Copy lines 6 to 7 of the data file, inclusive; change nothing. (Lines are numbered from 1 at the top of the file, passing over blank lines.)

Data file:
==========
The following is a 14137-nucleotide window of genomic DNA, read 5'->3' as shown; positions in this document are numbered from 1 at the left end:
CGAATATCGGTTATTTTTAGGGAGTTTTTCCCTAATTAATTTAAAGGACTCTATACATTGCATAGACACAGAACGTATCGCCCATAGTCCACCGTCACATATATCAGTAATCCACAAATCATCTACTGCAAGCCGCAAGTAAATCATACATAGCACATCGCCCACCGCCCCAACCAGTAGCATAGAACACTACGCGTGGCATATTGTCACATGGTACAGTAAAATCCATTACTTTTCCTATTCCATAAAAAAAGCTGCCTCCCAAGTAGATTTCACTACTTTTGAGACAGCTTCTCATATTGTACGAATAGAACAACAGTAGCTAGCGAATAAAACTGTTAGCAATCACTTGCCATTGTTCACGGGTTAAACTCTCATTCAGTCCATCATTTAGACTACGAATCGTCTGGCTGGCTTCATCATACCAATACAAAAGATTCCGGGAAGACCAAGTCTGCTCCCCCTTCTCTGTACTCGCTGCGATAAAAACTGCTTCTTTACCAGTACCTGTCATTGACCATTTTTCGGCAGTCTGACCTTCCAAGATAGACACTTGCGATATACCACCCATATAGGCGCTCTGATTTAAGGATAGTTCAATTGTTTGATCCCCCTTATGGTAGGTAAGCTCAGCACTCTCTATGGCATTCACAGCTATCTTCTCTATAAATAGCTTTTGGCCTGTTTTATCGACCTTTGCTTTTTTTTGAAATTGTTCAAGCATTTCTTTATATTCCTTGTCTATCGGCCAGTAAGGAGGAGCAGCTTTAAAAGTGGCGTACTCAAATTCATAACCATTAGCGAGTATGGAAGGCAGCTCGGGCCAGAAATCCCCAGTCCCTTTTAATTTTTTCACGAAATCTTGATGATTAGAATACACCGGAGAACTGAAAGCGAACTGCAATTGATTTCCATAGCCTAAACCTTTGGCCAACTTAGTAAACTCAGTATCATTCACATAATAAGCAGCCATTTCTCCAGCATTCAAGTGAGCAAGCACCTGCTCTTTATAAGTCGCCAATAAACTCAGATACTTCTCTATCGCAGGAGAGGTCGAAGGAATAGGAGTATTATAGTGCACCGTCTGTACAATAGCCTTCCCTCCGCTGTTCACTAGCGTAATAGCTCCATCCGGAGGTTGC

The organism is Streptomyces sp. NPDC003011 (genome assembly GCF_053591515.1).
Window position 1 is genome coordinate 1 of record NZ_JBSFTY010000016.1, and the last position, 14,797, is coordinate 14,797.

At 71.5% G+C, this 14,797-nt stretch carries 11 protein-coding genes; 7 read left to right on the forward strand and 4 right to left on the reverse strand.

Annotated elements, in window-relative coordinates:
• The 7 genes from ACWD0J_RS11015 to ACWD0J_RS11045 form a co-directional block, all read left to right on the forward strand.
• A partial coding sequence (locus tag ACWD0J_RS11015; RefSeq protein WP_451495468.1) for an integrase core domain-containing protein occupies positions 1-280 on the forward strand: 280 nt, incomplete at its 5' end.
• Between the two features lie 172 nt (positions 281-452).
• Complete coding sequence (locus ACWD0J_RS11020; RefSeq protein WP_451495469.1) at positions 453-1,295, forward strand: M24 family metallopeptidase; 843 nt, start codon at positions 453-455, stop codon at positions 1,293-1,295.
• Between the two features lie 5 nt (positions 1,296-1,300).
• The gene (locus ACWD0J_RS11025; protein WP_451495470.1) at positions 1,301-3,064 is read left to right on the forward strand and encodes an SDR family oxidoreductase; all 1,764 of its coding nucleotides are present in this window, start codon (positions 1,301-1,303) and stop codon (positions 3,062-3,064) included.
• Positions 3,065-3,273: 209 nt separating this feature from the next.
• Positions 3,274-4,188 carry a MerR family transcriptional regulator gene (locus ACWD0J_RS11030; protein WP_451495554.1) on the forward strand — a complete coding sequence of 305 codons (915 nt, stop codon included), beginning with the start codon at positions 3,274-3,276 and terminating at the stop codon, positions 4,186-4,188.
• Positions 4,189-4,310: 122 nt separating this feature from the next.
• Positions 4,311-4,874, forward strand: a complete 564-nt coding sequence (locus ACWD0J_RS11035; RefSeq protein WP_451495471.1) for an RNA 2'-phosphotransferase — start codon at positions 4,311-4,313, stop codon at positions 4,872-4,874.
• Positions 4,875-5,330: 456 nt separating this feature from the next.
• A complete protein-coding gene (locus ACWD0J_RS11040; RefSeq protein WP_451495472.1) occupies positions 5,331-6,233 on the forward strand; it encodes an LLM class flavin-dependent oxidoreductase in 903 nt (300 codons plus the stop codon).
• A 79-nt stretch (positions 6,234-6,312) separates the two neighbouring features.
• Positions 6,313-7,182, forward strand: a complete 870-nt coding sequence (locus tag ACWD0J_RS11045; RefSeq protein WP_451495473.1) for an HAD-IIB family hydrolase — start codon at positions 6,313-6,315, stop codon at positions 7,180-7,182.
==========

Annotated elements, in window-relative coordinates:
• The 7 genes from ACWD0J_RS11015 to ACWD0J_RS11045 form a co-directional block, all read left to right on the forward strand.